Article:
Statement of Dianna Johnston

The U.S. Equal Employment Opportunity Commission

Commission Meeting on Race and Color Discrimination of April 19, 2006, Washington D.C.

Good morning, Madam Chair, Madam Vice Chair, and Commissioners. I am pleased to be here today to be part of this significant undertaking, which begins with issuance of a Compliance Manual section on Race and Color discrimination. That document originated in the Office of Legal Counsel and is the primary focus of our remarks today. However, the Commission today does more than issue an important document. It is also embarking on a new investigator training program for all Commission investigative and legal staff. The training marries the new Manual section on Race and Color discrimination to the program to combat systemic discrimination that you approved two weeks ago.

Inasmuch as the Commission was established over 41 years ago, some constituents will ask, why now?

As you know, the impetus for the formation of the EEOC was the struggle that grew in the 1950's and 60's to confront the immorality and injustice of racial inequality. The Commission's role was to channel the energy of that historic moment and the concomitant consensus for change into enforcement strategies to eradicate employment discrimination and promote equal employment opportunity. And, it has played that role; by promoting voluntary compliance, litigating when persuasion did not work, and helping shape a body of law that has changed the face of employment discrimination in this country.

But much has changed in the past 40 years. Clearly, race is not the only barrier to equal opportunity; the Commission also works to combat employment discrimination based on sex, national origin, religion, age, and disability. On the plus side, employment opportunities for racial minorities have expanded and racial discrimination of the sort confronted in the 60's has diminished.

Yet there is more to do and that is why we are here today.

  • Race discrimination charges continue to constitute the largest percentage of our charge receipts.
  • The Commission has written little specifically about race. No doubt that's because race discrimination is the basis for employment discrimination law.The principles of disparate treatment and disparate impact were developed in the context of race discrimination. Much that has been written is to address variations on those basic legal principles. Nevertheless, this Commission has concluded that an agency born of the need to remedy race discrimination should more expressly address race in its written guidance.
  • In addition, the face of race discrimination has changed significantly since the Commission was established in 1965. Few employers today would openly refuse to promote an employee because of his race. Yet we know that racial minorities continue to be significantly under-represented in higher management in most corporations.

In 2001, the Office of Legal Counsel began working to address this policy gap by beginning to draft a Compliance Manual section on Race and Color Discrimination. Mr. Anderson will discuss the process that went into developing the section and will briefly discuss its content. I just want to note the considerable care that has gone into it.

  • It has been a truly collaborative effort. Not only agency staff, but also the Chair, Commissioners and their staffs, have been intimately involved in this project. I cannot mention everybody who participated in the effort, but Vice Chair Earp and Commissioner Ishimaru have played a major role; they and their staffs have contributed significant insights. Special commendation goes to Paula Bruner, who made finalizing this document her personal mission. Without her efforts, I'm not sure we'd be here today.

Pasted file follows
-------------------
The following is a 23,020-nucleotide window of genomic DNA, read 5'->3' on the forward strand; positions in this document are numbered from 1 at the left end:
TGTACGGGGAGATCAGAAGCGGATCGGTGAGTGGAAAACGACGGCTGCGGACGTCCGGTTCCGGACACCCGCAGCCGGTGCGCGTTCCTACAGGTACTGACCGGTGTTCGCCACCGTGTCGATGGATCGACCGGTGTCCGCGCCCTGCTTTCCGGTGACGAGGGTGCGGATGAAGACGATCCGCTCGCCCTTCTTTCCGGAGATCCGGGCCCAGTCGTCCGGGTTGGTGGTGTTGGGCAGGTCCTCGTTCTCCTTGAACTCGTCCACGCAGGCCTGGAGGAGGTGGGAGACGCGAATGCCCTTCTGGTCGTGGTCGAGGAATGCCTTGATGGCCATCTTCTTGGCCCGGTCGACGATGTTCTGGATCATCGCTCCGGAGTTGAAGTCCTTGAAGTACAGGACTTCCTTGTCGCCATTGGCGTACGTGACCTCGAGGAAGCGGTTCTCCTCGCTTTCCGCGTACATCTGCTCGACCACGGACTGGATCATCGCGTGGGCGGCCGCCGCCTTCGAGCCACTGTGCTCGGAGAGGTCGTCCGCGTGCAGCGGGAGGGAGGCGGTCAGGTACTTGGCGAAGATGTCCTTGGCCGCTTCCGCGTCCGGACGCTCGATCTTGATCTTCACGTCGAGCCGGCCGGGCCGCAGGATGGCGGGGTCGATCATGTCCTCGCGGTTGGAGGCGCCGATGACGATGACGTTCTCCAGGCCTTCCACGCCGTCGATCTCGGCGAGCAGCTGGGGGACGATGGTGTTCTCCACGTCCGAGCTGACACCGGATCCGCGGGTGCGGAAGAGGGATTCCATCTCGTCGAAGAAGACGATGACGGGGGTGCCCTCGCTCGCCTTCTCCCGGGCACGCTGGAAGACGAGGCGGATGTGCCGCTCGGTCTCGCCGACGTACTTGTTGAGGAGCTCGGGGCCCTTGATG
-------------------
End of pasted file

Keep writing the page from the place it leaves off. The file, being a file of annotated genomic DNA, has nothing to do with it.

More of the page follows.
• The central person in the process has been Corbett Anderson. He began crafting this document in 2001, when he worked in the Office of Legal Counsel. He retained responsibility for it even after he left Legal Counsel, while working in the Office of the Chair and in the Washington Field Office. No one has done as much to assure that the Commission clearly and straightforwardly articulated the problem of race discrimination in employment and identified approaches to preventing, correcting, and, when necessary, punishing it. [Turn over to Corbett.]

[Corbett turns it back to me to say the following]

As I noted at the outset, the Commission is undertaking a Commission-wide training program to assure that Commission staff fully appreciates and implements the guidance set forth in this manual section. This training is important because the face of race discrimination has changed. First, it is about more than black and white. Second, and of particular relevance to the training, race discrimination has largely gone underground.

  • It has gone underground not just in the sense that those employers who do discriminate, do not do so openly.
  • It has also gone underground in the sense that decision makers often do not recognize that race affects their decisionmaking. The Manual section recognizes that such unconscious bias can limit employment opportunity every bit as much as conscious bias.

Thus, the training is intended to help investigators figure out when it is appropriate to dig more deeply and how to do so when circumstances warrant. It encourages them to look beyond an employer's plausible position statement and helps them determine when additional investigation is appropriate. It also helps investigators determine when – and how – to check for patterns that might indicate discrimination.

In short, in issuing this document, implementing a training program, and integrating it with the goal of combating systemic discrimination, the Commission embarks on a significant new enforcement effort. I could not be more pleased to be a part of it.

This page was last modified on June 12, 2006.